• Trains would generally run for a third of their purchase price (ala 1843).
• Off-board shares would not count against certificate limit7.

First order effects

The general expectation is that some off-boards would be more popular in the early game, as they are (generally) the highest revenue locations on the board and route development to them could be shared, thus accentuating early revenue generaton. Additionally, the constraint of running at least one train to an off-board would encourage route and revenue generation near the off-boards first, and then moving inland as train lengths grew and the map developed.

The capitalisation of the off-boards should scale fairly directly with company activities. In the early game the off-board shares are severe under-performers and thus unattractive for player investments. However players could trash off-board stock prices, in the process marginally capitalising the off-board for the delta between the purchase price and the re-purchase price, and further reducing the off-board’s capital raising from future share sales.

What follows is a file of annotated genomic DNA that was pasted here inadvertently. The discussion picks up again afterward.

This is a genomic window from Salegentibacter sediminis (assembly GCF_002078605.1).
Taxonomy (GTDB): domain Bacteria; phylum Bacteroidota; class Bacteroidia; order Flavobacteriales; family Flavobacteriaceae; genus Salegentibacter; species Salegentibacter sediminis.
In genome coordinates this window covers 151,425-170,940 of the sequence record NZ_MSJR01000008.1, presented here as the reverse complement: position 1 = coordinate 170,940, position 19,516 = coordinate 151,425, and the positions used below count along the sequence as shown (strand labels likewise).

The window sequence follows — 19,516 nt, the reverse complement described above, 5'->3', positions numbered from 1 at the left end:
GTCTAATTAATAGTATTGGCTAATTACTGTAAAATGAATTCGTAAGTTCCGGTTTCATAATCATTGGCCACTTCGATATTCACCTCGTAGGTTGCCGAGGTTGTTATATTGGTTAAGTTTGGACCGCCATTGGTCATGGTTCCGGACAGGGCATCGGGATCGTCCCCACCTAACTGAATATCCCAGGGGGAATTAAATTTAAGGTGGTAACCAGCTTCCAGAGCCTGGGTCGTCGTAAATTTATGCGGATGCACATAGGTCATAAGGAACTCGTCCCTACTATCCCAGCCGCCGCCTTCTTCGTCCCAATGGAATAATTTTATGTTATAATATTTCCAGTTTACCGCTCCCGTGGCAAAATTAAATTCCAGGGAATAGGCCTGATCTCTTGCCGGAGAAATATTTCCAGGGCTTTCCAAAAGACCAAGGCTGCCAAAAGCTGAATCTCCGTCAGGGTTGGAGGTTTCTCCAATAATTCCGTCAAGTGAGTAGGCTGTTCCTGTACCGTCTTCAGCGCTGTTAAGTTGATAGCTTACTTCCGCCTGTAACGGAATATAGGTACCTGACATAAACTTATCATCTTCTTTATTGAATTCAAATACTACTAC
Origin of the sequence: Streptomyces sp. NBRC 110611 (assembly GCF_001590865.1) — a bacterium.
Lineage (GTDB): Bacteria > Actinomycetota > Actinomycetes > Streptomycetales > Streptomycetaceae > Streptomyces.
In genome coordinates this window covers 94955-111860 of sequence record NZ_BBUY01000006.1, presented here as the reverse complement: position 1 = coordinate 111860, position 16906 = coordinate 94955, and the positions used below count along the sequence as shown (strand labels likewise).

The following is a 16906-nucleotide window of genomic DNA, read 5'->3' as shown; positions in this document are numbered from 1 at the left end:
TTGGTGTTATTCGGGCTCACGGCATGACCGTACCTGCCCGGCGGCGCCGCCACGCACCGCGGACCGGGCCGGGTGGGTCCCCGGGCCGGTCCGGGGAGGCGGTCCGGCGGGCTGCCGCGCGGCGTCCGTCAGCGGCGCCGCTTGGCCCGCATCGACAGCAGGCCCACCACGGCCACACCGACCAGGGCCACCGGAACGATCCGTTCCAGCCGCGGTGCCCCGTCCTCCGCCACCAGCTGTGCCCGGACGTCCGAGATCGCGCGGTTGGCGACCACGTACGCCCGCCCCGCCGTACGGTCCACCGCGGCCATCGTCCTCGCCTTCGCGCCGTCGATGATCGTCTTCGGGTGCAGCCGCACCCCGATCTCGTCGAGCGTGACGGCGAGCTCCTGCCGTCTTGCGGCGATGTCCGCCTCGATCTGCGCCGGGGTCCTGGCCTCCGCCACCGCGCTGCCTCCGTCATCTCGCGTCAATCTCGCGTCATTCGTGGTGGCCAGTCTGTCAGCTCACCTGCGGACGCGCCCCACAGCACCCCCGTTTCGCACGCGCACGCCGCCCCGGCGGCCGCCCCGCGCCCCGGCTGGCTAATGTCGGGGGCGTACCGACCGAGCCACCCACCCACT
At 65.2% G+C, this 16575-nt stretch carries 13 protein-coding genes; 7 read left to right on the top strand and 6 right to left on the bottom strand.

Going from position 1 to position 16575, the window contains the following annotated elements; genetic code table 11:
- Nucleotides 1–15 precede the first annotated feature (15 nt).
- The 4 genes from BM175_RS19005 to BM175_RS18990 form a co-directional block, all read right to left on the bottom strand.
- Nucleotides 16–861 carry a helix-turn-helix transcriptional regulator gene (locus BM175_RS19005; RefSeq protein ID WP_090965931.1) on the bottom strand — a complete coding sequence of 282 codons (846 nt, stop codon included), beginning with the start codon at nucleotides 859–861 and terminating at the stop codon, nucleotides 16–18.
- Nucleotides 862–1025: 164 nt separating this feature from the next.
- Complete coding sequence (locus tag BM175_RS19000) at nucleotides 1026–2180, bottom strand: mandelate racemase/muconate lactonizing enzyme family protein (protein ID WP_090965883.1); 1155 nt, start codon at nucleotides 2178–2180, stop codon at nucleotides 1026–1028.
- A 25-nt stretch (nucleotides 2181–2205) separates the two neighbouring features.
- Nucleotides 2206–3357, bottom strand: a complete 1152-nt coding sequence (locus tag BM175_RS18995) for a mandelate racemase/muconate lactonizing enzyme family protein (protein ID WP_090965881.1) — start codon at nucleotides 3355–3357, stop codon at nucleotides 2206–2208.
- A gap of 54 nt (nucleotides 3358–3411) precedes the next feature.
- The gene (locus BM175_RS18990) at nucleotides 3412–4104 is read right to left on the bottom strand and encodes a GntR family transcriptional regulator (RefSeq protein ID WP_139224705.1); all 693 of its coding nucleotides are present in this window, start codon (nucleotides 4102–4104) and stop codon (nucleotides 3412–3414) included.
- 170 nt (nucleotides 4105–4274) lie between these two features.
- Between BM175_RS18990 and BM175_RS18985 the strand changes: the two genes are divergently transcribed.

Conversely, in the later game the off-boards become prime investment opportunities. Public shares are starting to become significant liabilities, and some off-boards may well have 4+ public companies running to them, lifting their average dividends above the average dividend of the public companies. And of course the off-board shares would not count against certificate limit – making them extremely attractive for increasingly flush and potentially paper-tight players.